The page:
To evaluate method precision, accuracy, and linearity, C5-valeryl-L-carnitine was chosen as a representative analyte due to its mid-range polarity and presence in a group of isomers. Accuracy and precision were evaluated using BSA-based QC samples that were analysed over three days (Table I). Method accuracy was demonstrated by recovery values being within 15% of the nominal concentrations for all QC samples. Precision was shown by the %RSD values being ≤14% for all QC samples. In addition, linearity was assessed, and C5-valeryl-L-carnitine showed acceptable linearity with an R2 value of 0.9952 or greater (1/x2 weighted linear regression) over the course of testing.

To assess the suitability of the surrogate matrix, fortified plasma samples were prepared from three different lots of plasma and analysed using calibrators prepared in BSA. First, the endogenous concentration of C5-valeryl-L-carnitine was quantitated for each lot. Then, standard addition was used to spike the samples with an additional 1000 ng/mL. All three lots of plasma showed acceptable results that were less than 11% different from the expected values for both intra- and interday repeatability studies.


The acylcarnitines LC-MS/MS analysis developed here provides a quick, efficient approach for the preparation and analysis of underivatized acylcarnitines in plasma samples. Separation of critical pairs was achieved in a fast, 9-minute run, allowing high-throughput analysis that can support differential diagnosis. Method performance testing demonstrated acceptable method precision, accuracy, and linearity.

Samantha Herbick is an advanced scientist in LC solutions at Restek.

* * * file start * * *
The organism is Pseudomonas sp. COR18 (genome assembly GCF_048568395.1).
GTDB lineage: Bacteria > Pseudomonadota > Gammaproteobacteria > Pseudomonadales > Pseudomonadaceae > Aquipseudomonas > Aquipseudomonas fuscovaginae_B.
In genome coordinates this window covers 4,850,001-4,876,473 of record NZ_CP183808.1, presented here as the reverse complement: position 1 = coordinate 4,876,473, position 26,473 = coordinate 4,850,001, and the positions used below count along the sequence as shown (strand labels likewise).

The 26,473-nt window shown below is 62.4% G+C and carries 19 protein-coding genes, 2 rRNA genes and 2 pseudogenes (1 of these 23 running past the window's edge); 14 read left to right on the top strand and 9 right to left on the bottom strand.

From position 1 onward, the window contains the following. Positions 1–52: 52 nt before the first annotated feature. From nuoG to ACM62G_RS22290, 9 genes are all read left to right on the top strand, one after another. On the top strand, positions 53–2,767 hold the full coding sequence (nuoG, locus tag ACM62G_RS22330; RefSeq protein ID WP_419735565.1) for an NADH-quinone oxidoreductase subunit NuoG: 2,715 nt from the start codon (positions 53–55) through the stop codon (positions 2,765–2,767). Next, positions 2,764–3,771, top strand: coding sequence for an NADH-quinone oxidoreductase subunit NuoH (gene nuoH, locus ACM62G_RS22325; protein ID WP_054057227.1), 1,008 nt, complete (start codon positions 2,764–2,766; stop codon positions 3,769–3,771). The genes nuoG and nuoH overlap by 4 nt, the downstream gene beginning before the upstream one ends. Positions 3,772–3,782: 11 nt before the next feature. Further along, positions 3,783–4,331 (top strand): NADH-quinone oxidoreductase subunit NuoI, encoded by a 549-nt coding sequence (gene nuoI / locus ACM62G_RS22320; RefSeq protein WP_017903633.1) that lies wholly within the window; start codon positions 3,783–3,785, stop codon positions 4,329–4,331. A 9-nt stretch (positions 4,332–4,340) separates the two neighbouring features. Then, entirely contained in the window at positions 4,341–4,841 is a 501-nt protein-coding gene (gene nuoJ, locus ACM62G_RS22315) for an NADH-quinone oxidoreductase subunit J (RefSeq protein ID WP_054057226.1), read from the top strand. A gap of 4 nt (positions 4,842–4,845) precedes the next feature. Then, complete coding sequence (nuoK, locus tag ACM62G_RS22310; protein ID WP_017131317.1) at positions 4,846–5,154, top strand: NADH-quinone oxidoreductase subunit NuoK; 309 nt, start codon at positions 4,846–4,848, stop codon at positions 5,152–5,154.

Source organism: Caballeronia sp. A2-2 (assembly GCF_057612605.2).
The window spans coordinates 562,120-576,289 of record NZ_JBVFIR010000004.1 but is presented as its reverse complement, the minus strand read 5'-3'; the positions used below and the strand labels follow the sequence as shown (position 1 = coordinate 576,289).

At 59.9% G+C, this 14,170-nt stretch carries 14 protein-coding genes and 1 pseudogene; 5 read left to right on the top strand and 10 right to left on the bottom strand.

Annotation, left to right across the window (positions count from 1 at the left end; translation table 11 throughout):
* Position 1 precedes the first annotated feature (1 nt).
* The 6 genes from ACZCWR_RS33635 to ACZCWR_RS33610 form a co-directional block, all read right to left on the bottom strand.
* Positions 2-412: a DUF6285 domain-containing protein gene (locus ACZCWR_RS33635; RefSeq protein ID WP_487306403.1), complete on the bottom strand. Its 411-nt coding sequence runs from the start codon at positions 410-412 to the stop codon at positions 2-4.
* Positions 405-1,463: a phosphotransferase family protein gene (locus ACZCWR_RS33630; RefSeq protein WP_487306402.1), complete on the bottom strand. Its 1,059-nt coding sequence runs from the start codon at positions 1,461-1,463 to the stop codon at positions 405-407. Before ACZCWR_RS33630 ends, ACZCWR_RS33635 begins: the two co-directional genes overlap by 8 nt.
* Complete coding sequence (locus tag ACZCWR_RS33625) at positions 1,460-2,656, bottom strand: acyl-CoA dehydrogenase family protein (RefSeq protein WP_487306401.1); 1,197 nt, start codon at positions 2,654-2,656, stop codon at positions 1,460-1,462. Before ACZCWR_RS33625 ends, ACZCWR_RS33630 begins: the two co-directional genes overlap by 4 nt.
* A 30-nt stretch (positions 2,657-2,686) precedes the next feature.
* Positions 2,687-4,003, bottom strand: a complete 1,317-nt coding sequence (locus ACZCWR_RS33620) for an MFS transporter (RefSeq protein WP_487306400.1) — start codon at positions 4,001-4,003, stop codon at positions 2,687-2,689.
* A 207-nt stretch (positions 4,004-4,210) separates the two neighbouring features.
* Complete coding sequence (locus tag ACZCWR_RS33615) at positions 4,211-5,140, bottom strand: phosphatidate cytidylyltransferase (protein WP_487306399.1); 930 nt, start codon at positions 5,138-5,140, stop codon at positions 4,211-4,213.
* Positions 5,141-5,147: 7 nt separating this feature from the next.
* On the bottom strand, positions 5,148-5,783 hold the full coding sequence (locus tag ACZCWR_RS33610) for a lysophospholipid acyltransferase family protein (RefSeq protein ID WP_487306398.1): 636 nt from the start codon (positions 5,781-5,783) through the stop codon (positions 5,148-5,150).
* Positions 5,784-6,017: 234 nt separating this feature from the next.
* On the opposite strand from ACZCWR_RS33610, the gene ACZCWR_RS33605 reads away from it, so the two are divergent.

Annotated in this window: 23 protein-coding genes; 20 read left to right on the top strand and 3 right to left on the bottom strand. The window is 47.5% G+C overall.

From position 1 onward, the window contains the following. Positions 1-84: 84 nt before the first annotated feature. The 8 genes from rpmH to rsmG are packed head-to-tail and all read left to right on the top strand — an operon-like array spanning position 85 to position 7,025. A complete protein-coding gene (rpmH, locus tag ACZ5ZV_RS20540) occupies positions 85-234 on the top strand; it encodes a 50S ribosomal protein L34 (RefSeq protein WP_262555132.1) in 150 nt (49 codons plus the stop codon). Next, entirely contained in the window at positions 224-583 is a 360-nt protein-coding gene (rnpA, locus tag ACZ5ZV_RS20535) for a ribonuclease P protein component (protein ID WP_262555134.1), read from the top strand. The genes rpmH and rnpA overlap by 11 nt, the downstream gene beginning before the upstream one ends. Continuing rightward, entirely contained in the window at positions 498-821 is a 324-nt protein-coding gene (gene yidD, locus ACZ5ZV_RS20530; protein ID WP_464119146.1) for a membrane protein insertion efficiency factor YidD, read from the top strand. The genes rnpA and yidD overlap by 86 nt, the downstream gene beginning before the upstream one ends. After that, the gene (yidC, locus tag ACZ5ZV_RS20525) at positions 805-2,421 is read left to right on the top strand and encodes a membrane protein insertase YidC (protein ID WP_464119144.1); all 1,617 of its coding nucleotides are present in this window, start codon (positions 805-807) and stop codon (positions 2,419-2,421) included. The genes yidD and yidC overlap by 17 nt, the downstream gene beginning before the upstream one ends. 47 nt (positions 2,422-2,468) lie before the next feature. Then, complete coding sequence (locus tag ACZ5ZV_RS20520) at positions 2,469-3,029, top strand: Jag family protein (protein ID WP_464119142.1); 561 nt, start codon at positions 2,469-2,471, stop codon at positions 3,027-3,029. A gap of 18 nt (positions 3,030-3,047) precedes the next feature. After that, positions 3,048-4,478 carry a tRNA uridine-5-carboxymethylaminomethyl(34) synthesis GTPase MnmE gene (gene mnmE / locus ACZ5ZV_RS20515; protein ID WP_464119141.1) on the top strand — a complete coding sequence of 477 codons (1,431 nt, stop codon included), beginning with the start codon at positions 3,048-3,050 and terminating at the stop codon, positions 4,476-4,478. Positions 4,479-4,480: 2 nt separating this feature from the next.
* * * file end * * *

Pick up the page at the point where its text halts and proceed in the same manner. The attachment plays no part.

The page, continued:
*Fig. 1. Column: Raptor ARC-18 (cat.# 9314A12); Dimensions: 100 mm x 2.1 mm ID; Particle Size: 2.7 μm; Guard Column: Raptor ARC-18 EXP guard column cartridge 5 mm, 2.1 mm ID, 2.7 µm (cat.# 9314A0252); Temp.: 35 °C. Diluent: 0.1% Formic acid in water; Conc.: 100 ng/mL; Inj. Vol.: 3 μL. Mobile Phase: A. 0.1% Formic acid in water, B. 0.1% Formic acid in acetonitrile:isopropanol (90:10). Gradient (%B): 0.00 min (2%); 1.00 min (2%); 4.00 min (12%); 6.00 min (100%); 7.50 min (100%); 8.00 min (2%); 9.00 min (stop). Flow: 0.6 mL/min; Detector: MS/MS; Interface: ESI+; Instrument: UHPLC. Note: Complete sample preparation steps and ion transitions are available at by searching for application note CFAN4029-UNV under Resources. Peak ID: 1. C0-L-Carnitine; 2. C2-Acetyl-L-carnitine; 3. Methyl-malonyl-L-carnitine; 4. C3-Propionyl-L-carnitine; 5. 3-Hydroxyisovaleryl-L-carnitine; 6. C4-Isobutyrl-L-carnitine; 7. C4-Butyryl-L-carnitine; 8. 3-Methylcrotonyl-L-carnitine; 9. C5:1-Tigyl-L-carnitine; 10. 2-Methylbutyryl-L-carnitine; 11. C5-Isovaleryl-L-carnitine; 12. C5-Valeryl-L-carnitine; 13. C6-Hexanoyl-L-carnitine; 14. C7-Heptanoyl-L-carnitine; 15. C8-Octanoyl-L-carnitine; 16. C10-Decanoyl-L-carnitine; 17. C14:2-Tetradecadienoyl-L-carnitine; 18. C12-Lauroyl-L-carnitine; 19. C14:1-Tetradecanoyl-L-carnitine; 20. C14-Myristoyl-L-carnitine; 21. C18:2 Linoleoyl-L-carnitine; 22. C16:1 Palmitolelyl-L-carnitine; 23. C16-Palmitoyl-L-carnitine; 24. C18:1 Oleoyl-L-carnitine; 25. C18 - Stearoyl-L-carnitine


[1]R. Alagandula, Improved screening method for acylcarnitines & amino acids in dried blood spots by LC-MS/MS.

This method has been developed for research use only; it is not suitable for use in diagnostic procedures without further evaluation.